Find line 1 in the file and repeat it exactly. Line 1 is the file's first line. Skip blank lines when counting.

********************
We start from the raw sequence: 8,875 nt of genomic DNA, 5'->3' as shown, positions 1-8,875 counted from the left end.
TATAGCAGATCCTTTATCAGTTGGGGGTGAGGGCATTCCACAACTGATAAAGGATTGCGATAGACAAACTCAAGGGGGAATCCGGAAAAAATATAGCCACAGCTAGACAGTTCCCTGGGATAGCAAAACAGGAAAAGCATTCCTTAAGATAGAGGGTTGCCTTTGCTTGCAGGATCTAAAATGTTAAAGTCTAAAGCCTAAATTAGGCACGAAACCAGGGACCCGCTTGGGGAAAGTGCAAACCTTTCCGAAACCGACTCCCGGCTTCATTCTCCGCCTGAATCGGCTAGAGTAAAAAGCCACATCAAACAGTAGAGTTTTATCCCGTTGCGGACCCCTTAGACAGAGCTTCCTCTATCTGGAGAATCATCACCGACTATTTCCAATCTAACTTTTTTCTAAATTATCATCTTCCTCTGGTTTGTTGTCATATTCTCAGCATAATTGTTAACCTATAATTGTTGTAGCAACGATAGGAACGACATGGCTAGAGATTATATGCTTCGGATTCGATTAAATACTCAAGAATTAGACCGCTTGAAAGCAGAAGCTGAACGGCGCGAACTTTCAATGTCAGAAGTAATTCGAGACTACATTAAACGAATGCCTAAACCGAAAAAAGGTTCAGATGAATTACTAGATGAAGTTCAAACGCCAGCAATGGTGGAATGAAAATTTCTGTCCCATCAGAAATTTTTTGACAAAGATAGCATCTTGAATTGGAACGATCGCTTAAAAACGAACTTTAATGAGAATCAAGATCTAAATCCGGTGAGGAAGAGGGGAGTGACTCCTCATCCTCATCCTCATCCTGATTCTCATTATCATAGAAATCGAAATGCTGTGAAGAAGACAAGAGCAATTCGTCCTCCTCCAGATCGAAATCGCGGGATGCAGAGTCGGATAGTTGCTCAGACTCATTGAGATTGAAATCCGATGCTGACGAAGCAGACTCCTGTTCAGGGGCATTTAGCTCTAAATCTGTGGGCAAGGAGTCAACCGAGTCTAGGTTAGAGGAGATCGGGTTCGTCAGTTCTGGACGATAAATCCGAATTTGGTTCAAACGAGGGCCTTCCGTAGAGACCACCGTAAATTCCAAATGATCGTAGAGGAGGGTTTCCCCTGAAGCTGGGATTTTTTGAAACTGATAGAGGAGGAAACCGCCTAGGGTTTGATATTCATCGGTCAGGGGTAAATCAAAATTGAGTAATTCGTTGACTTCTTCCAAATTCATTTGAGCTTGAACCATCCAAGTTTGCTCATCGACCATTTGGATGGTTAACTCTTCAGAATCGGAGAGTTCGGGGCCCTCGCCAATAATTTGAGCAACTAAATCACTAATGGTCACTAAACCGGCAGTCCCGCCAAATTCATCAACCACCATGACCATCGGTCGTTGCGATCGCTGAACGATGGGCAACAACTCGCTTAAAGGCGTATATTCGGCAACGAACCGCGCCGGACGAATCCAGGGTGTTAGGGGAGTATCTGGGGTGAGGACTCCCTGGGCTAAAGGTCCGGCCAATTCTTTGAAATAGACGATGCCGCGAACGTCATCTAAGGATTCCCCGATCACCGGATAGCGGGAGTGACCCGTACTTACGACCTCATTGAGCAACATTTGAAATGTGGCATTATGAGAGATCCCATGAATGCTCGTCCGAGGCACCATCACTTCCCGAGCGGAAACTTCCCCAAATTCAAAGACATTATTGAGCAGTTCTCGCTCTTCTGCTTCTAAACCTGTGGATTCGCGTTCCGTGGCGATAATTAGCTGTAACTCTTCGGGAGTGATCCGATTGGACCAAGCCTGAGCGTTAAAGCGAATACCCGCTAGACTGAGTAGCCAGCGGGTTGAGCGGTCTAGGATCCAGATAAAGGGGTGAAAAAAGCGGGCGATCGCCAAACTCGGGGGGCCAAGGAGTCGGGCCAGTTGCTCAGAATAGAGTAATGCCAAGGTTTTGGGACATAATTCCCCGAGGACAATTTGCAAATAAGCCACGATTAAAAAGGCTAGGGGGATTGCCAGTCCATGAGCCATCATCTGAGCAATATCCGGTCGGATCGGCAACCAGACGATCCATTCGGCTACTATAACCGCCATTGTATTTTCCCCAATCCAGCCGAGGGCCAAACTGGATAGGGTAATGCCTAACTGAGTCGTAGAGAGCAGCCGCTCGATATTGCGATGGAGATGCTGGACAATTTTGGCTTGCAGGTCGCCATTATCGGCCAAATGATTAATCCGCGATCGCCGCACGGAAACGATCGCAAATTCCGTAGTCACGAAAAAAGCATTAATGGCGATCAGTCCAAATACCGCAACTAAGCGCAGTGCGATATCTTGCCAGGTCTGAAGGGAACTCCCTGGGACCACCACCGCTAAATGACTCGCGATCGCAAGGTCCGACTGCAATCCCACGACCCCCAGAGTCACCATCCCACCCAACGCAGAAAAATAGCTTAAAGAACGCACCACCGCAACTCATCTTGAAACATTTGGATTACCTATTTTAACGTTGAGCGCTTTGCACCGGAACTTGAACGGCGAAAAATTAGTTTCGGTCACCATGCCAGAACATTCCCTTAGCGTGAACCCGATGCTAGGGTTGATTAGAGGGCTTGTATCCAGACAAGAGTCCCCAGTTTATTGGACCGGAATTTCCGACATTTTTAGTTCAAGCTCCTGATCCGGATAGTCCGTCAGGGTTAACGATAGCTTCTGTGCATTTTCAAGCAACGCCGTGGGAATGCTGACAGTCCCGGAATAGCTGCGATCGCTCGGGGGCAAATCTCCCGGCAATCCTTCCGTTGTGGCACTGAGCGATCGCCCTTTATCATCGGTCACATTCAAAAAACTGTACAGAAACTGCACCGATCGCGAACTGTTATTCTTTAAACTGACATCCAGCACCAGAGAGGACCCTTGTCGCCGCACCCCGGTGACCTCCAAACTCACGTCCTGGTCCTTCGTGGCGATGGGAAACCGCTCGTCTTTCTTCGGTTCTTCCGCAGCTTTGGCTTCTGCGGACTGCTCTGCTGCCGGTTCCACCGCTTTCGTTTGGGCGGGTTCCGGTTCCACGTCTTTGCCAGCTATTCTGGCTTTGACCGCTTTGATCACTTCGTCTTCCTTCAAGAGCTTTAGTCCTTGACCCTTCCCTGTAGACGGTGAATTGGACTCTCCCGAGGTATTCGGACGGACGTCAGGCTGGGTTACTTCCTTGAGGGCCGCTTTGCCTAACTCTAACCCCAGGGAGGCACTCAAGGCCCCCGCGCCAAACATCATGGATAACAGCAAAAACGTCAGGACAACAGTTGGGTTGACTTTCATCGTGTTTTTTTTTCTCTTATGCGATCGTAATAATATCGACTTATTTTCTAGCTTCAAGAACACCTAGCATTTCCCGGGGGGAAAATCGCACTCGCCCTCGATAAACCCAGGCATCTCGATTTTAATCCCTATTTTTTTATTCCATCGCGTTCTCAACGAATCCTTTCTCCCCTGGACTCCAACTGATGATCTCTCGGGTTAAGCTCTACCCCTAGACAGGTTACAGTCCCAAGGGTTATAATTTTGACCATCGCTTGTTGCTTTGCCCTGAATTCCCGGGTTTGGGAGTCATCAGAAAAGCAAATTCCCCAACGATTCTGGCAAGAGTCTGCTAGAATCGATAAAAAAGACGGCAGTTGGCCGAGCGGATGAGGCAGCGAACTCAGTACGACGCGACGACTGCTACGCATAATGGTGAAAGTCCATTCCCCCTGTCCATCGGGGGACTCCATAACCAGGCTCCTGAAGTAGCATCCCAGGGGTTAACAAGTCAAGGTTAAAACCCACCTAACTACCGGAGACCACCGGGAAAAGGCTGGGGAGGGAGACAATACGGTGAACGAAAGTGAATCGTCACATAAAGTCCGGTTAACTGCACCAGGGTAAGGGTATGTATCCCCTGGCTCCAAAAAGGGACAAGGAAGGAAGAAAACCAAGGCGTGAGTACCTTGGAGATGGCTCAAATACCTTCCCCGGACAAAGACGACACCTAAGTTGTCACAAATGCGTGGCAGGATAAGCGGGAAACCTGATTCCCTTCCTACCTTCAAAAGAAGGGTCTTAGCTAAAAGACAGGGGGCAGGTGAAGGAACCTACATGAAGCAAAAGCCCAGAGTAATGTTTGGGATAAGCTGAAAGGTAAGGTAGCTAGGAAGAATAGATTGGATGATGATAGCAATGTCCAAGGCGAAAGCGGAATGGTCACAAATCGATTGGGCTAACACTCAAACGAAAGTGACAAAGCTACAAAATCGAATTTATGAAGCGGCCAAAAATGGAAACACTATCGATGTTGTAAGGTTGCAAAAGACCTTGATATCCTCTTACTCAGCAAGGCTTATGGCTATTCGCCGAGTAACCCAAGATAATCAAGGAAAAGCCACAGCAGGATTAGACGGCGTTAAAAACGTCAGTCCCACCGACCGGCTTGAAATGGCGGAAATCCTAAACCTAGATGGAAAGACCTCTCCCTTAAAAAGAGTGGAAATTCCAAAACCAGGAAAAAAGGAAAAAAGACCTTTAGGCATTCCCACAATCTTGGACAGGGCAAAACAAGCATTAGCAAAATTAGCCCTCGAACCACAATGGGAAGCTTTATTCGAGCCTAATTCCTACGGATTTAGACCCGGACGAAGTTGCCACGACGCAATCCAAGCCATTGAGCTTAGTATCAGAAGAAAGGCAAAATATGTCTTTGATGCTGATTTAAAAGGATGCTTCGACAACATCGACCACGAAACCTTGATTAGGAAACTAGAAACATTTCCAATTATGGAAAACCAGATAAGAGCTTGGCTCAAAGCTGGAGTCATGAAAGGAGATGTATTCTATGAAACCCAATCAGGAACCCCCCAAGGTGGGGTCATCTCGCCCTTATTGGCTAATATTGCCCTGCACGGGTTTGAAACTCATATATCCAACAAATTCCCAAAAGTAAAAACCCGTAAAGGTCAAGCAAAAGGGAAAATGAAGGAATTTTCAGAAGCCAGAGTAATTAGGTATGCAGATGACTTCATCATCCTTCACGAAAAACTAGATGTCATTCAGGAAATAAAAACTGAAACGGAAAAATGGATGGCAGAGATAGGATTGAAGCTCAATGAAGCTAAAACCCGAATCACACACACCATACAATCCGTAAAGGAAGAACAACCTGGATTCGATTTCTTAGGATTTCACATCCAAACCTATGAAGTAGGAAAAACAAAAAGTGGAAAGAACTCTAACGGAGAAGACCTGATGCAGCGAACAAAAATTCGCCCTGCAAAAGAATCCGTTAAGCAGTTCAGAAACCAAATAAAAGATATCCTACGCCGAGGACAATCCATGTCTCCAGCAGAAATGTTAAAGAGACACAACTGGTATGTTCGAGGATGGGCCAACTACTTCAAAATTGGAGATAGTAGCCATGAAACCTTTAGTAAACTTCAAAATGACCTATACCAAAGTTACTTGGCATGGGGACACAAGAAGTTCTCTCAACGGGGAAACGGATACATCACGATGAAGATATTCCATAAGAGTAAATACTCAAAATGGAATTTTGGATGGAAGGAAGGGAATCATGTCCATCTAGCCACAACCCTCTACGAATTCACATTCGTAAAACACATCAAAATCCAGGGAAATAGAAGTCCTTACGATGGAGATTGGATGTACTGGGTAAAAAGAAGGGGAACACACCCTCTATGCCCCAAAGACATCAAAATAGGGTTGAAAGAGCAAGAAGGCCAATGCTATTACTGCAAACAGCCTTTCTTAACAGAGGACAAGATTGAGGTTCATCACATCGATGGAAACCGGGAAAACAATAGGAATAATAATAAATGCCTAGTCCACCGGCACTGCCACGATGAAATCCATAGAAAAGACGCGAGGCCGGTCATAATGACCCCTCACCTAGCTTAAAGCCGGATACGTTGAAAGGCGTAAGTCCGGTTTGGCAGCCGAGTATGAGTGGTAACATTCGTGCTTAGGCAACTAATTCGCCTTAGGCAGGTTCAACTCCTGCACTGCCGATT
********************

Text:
We start from the raw sequence: 8,875 nt of genomic DNA, 5'->3' as shown, positions 1-8,875 counted from the left end.